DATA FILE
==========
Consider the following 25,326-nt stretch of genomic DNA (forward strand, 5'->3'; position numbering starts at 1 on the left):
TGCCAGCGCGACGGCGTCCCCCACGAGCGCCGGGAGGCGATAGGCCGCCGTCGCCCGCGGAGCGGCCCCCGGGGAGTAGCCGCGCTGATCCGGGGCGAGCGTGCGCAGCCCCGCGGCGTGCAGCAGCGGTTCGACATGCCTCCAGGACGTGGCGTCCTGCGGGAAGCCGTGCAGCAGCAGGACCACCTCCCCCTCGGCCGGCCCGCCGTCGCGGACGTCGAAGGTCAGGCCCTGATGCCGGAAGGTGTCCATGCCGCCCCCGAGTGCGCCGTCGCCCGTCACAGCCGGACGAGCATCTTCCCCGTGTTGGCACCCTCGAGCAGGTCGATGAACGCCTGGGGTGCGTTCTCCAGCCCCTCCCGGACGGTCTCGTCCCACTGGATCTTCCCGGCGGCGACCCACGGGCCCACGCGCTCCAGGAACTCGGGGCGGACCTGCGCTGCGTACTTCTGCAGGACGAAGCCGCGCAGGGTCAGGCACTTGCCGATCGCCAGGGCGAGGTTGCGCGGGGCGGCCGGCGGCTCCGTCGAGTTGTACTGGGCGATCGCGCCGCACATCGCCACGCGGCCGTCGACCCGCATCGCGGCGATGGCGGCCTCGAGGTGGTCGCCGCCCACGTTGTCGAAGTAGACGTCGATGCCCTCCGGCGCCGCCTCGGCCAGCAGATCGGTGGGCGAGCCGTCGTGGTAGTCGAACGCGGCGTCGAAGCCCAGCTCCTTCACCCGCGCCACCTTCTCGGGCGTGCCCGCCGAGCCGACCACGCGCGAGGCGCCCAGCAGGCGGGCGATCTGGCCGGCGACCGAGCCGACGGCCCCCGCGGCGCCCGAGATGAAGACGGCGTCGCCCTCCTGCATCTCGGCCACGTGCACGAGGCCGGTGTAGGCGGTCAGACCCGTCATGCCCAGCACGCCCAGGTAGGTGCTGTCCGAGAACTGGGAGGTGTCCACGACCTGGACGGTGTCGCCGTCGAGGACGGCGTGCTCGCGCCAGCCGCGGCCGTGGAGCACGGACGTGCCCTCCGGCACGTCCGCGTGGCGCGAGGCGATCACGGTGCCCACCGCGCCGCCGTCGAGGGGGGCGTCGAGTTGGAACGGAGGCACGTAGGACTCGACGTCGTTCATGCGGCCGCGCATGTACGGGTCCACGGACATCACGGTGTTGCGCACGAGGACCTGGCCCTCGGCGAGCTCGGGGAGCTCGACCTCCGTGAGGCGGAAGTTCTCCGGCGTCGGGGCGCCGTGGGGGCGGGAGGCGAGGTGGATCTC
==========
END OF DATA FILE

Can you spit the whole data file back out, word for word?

Consider the following 25,326-nt stretch of genomic DNA (forward strand, 5'->3'; position numbering starts at 1 on the left):
TGCCAGCGCGACGGCGTCCCCCACGAGCGCCGGGAGGCGATAGGCCGCCGTCGCCCGCGGAGCGGCCCCCGGGGAGTAGCCGCGCTGATCCGGGGCGAGCGTGCGCAGCCCCGCGGCGTGCAGCAGCGGTTCGACATGCCTCCAGGACGTGGCGTCCTGCGGGAAGCCGTGCAGCAGCAGGACCACCTCCCCCTCGGCCGGCCCGCCGTCGCGGACGTCGAAGGTCAGGCCCTGATGCCGGAAGGTGTCCATGCCGCCCCCGAGTGCGCCGTCGCCCGTCACAGCCGGACGAGCATCTTCCCCGTGTTGGCACCCTCGAGCAGGTCGATGAACGCCTGGGGTGCGTTCTCCAGCCCCTCCCGGACGGTCTCGTCCCACTGGATCTTCCCGGCGGCGACCCACGGGCCCACGCGCTCCAGGAACTCGGGGCGGACCTGCGCTGCGTACTTCTGCAGGACGAAGCCGCGCAGGGTCAGGCACTTGCCGATCGCCAGGGCGAGGTTGCGCGGGGCGGCCGGCGGCTCCGTCGAGTTGTACTGGGCGATCGCGCCGCACATCGCCACGCGGCCGTCGACCCGCATCGCGGCGATGGCGGCCTCGAGGTGGTCGCCGCCCACGTTGTCGAAGTAGACGTCGATGCCCTCCGGCGCCGCCTCGGCCAGCAGATCGGTGGGCGAGCCGTCGTGGTAGTCGAACGCGGCGTCGAAGCCCAGCTCCTTCACCCGCGCCACCTTCTCGGGCGTGCCCGCCGAGCCGACCACGCGCGAGGCGCCCAGCAGGCGGGCGATCTGGCCGGCGACCGAGCCGACGGCCCCCGCGGCGCCCGAGATGAAGACGGCGTCGCCCTCCTGCATCTCGGCCACGTGCACGAGGCCGGTGTAGGCGGTCAGACCCGTCATGCCCAGCACGCCCAGGTAGGTGCTGTCCGAGAACTGGGAGGTGTCCACGACCTGGACGGTGTCGCCGTCGAGGACGGCGTGCTCGCGCCAGCCGCGGCCGTGGAGCACGGACGTGCCCTCCGGCACGTCCGCGTGGCGCGAGGCGATCACGGTGCCCACCGCGCCGCCGTCGAGGGGGGCGTCGAGTTGGAACGGAGGCACGTAGGACTCGACGTCGTTCATGCGGCCGCGCATGTACGGGTCCACGGACATCACGGTGTTGCGCACGAGGACCTGGCCCTCGGCGAGCTCGGGGAGCTCGACCTCCGTGAGGCGGAAGTTCTCCGGCGTCGGGGCGCCGTGGGGGCGGGAGGCGAGGTGGATCTC